(“Dear diary, my teen-angst bullshit has a body count,”

Veronica scribbles in her journal); the script was full of nasty, snarky catchphrases (
“Fuck me gently with a chainsaw”

is, perhaps, especially memorable). The visual palette was garishly Technicolor, a teen dream made nightmare; the bodily fluids, from phlegm to vomit to blood, flowed. In short, “Heathers” seemed influenced as much by “Blue Velvet” as by “Sixteen Candles,” and it paved the way for an era of darker, edgier, more experimental teen comedies.

Hollywood High

“We really wanted to make the teen film to end all teen films,” Ryder said. Instead of putting an end to the genre, though, “Heathers” gave it new life.

“Fast Times at Ridgemont High” (1982)

“The Breakfast Club” (1985)

“Better Off Dead” (1985)

“Pretty in Pink” (1986)

“Heathers” (1989)

“Say Anything” (1989)

“Dazed and Confused” (1993)

“Clueless” (1995)

“Jawbreaker” (1999)

“Drop Dead Gorgeous” (1999)

“Election” (1999)

“Bring It On” (2000)

“Mean Girls” (2004)

“Superbad” (2007)

“Thoroughbreds” (2017)

Dark
Feel-Good

“Fast Times at Ridgemont High”
(1982)

“The Breakfast Club”
(1985)

“Better Off Dead”
(1985)

“Pretty in Pink”
(1986)

“Heathers”
(1989)

“Say Anything”
(1989)

“Dazed and Confused”
(1993)

“Clueless”
(1995)

“Jawbreaker”
(1999)

“Drop Dead Gorgeous”
(1999)

“Election”
(1999)

“Bring It On”
(2000)

“Mean Girls”
(2004)

“Superbad”
(2007)

“Thoroughbreds”
(2017)

The devotion of “Heathers” to visual excess comes through, notably, in the movie’s sartorial language. The Heathers wear a uniform of exaggerated proportions, a cross between Leona Helmsley-style career-woman togs and fifties-schoolgirl cosplay: enormous-shouldered jackets, oversize Oxford shirts buttoned up to the top, large brooches and scrunchies (Heather Chandler’s is claimed like a talisman by Heather Duke, after the former’s death), short pleated skirts, bobby socks—all in bright Memphis Milano tones of red, turquoise, and yellow. The look is, by definition, too much. This is Queen Bee fashion, more menacing than stylish. We will impose our outsized taste on the world, it announces, and we’ll do so in lockstep.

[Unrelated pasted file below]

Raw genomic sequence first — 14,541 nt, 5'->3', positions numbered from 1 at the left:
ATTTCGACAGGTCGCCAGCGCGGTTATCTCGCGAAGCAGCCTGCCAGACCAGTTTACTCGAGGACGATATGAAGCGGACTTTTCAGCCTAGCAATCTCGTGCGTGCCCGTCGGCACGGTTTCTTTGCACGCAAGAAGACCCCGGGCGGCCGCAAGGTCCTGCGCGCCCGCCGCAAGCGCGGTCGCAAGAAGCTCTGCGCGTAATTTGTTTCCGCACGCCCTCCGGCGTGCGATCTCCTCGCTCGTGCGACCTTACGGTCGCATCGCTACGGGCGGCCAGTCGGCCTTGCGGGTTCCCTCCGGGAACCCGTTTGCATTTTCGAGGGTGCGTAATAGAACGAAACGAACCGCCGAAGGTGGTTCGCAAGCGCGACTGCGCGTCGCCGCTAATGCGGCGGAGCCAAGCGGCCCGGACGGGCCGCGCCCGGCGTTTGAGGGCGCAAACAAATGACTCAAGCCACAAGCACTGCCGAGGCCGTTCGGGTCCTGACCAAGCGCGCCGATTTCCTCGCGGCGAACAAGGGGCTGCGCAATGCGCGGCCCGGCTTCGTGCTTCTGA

Queen-Bee Fashion

The Heathers belong to an enduring tradition of leading ladies who gossip, backstab, and broadcast their social power through over-the-top outfits.

“The Women” (1939)

“Grease” (1978)

“Heathers” (1989)

“Clueless” (1995)

“Mean Girls” (2004)

“The Bling Ring” (2013)

“Absolutely Fabulous: The Movie” (2016)

Veronica, as played by Ryder, begins the movie in clothing that apes the proportions of the Heathers’ outfits, albeit in more sombre tones, to match her pale skin and dark hair. As her character begins to pursue a life of crime under J.D.’s tutelage, she transitions to the deconstructed garb of the outlaw: turtlenecks, sunglasses, soft-shouldered jackets. By the end of “Heathers,” post-explosion, she is a grimy, bristly-haired urchin, half Victorian chimney sweep and half Siouxsie Sioux—the evidence of the battle she has fought and won against J.D. smeared on her body in soot.

As a teen, I felt Veronica’s triumph over her adversaries at the end of “Heathers” keenly. There was nothing cooler, in my eyes, than her stoicism in the face of her bad boyfriend’s demise. And while I didn’t exactly want to be involved in murder or suicide, I wouldn’t have minded handling my nemeses, perceived or otherwise, with a similar sangfroid.
“Veronica, you look like hell,”

Heather Duke tells her, surprised, to which Veronica responds,
“Yeah? I just got back.”

She then leaves a char-black kiss mark on Duke’s cheek, before helping herself to her scrunchie. If Hughes tended to prize a makeover moment in his movies—who could forget Ally Sheedy’s transformation from outlier weirdo to garden-variety dream girl in “The Breakfast Club”?—Veronica’s metamorphosis in “Heathers” seems to critique that impulse by turning it on its head.

Veronica the outlaw, outfitted for a life of crime.

A triumphant, battle-scarred Veronica.

The thirty years since the release of “Heathers” have solidified its legacy in more ways than one. Though J.D. emerges at first as a sensitive alternative to the football-playing lunkheads of Westerberg High, it becomes increasingly clear in the course of the movie that he is a product of what we now call “toxic masculinity”—no less so than the casually brutal Kurt and Ram. J.D. is the kind of man who turns to violence because he feels that first, his mom, and later, his girlfriend, didn’t love him enough. With his trenchcoat and firearms, he can now be seen as a harbinger of the Columbine era, in which we unfortunately still very much reside. (The airing of a recent “Heathers” reboot produced by Paramount Television was repeatedly cancelled in the wake of real-life school shootings.)